Here is another Renata Scotto Lucia which has come available, and it is one of her best. This performance is one of three which the soprano sang in May 1967, at the Teatro San Carlo in Naples. Again it is the cast and the conductor that make this outing memorable. Along with Riccardo Muti, Gianandrea Gavazzeni was one of Scotto’s favorite conductors with whom she worked during the first two decades of her career. And since Gavazzeni was a supreme Donizettian conductor — witness the historical La Scala revival of Anna Bolena with Maria Callas and Giulietta Simionato in 1957 — his work here is of the same high caliber. Scotto not only sounds vocally secure but thoroughly involved in her portrayal . For these performances, it’s obvious she felt completely comfortable in Gavazzeni’s hands. She even ventures to add as many high E flats as possible, some of which she holds till breath’s end that no doubt will please her fans.
Scotto’s approach emphasizes Lucia’s emotional fragility and the loss of Edgardo’s love as the main reasons for Lucia’s emotional breakdown. She starts her portrayal with a lovely and intense “Regnava nel silenzio,” where Lucia relates her encounter with the ghostly vision of a young girl. Lucia’s unraveling begins when she is confronted by Enrico, her brother, who demands she agree to a political marriage in order to save their sagging fortune. In the second act finale, which contains the famous sextet, it is Lucia’s sorrow in having to sign the marriage contract and Edgardo’s fury at her betrayal, that begins her descent into complete mental disintegration. In the famous Mad Scene, Scotto shows Lucia’s madness is a result of both her intense grief over Edgardo’s abandonment and her inability to fight the familial forces that overpower her. For Scotto, Lucia dies from a broken heart.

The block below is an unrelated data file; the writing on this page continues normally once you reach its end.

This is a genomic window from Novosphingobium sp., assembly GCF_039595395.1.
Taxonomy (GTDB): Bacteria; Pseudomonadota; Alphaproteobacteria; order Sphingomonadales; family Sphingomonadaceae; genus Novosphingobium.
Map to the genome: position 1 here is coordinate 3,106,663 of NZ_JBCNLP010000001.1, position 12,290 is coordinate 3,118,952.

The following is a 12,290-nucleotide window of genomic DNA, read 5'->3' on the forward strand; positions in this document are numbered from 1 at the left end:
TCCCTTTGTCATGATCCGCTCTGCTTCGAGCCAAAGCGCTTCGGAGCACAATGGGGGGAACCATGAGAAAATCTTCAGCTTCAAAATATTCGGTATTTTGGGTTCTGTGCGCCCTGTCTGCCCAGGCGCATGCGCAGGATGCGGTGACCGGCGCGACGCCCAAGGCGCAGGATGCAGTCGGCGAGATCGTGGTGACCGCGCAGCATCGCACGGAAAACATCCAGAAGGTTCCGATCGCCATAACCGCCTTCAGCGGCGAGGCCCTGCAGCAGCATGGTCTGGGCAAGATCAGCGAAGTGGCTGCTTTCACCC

Throughout the performance, Scotto combines Donizetti’s heartbreaking lyricism with the emotional intensity in Salvatore Cammarano’s poetic text.
1967 finds tenor Jaime Aragall voice at its most beautiful which Scotto attested to in an Opera News article. In their first act duet, “Veranno a te” both singers interpret one of Donizetti’s most beautiful musical moments with a dramatic truth clearly demonstrating why bel canto is really beautiful singing.
In the 60s, Verdi baritones still wanted to sing Enrico. Carlo Meliciani showers his rich, dark sound all over the role with a straight forward interpretation. This brother tolerates no nonsense: he wants things to go his way.
Gavazzeni’s conducting gives every musical instrument in Donizetti’s score its full value. His conducting at the end of the second act ensemble following both sections of the sextet reveals an artist totally in charge of the opera; it also reveals his great love and admiration for the composer. What an outstanding gift for opera lovers!
Premiere Opera, LTD CD2866-2